Click here to monitor SSC
SQLServerCentral is supported by Red Gate Software Ltd.
 
Log in  ::  Register  ::  Not logged in
 
 
 
        
Home       Members    Calendar    Who's On


Add to briefcase 12»»

Alternatives to SQL Backups Expand / Collapse
Author
Message
Posted Saturday, October 19, 2002 12:00 AM
SSCertifiable

SSCertifiableSSCertifiableSSCertifiableSSCertifiableSSCertifiableSSCertifiableSSCertifiableSSCertifiableSSCertifiable

Group: Moderators
Last Login: Yesterday @ 1:06 PM
Points: 6,779, Visits: 1,855
Comments posted to this topic are about the content posted at http://www.sqlservercentral.com/columnists/awarren/alternativestosqlbackups.asp>http://www.sqlservercentral.com/columnists/awarren/alternativestosqlbackups.asp

Andy
SQLAndy - My Blog!
Connect with me on LinkedIn
Follow me on Twitter
Post #7553
Posted Monday, October 28, 2002 3:22 AM
Grasshopper

GrasshopperGrasshopperGrasshopperGrasshopperGrasshopperGrasshopperGrasshopperGrasshopper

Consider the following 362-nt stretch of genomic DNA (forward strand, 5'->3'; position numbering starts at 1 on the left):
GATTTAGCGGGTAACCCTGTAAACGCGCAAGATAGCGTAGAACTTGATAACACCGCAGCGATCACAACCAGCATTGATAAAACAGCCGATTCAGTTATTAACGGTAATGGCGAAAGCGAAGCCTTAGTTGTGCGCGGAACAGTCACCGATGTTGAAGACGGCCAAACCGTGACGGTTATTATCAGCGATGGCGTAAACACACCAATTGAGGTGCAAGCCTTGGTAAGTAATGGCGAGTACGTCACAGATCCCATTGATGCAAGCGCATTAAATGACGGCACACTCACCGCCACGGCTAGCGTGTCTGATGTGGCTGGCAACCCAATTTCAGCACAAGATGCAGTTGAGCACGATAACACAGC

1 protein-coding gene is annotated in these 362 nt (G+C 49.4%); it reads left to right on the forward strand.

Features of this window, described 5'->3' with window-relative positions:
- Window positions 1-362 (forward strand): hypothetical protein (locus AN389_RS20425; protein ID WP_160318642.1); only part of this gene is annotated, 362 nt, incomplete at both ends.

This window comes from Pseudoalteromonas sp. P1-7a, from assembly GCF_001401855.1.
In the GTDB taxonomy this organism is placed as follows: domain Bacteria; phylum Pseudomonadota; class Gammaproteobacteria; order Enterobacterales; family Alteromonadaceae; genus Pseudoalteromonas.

Group: General Forum Members
Last Login: Wednesday, February 2, 2011 11:29 AM
Points: 24, Visits: 12
Andy did add the caveat that MS Access is not the answer to all problems, but personally I am sick and tired of resolving locking problems on SQL Server caused by MS Access users on the databases. If I had my way every copy of Access in the building would be burned, and then we could have a query tool with a bit better idea about resource locking!





Post #44198
Posted Monday, October 28, 2002 6:25 AM
SSC Veteran

SSC VeteranSSC VeteranSSC VeteranSSC VeteranSSC VeteranSSC VeteranSSC VeteranSSC Veteran

Group: General Forum Members
Last Login: Tuesday, September 6, 2011 8:20 PM
Points: 227, Visits: 33
Excellent article! It really brings out a very real issue that is overlooked by most -- backups don't protect you from everything. As you say at the end of the article, the job of the DBA is to protect the data and make sure it is available. In my experience user error is the biggest cause of data loss.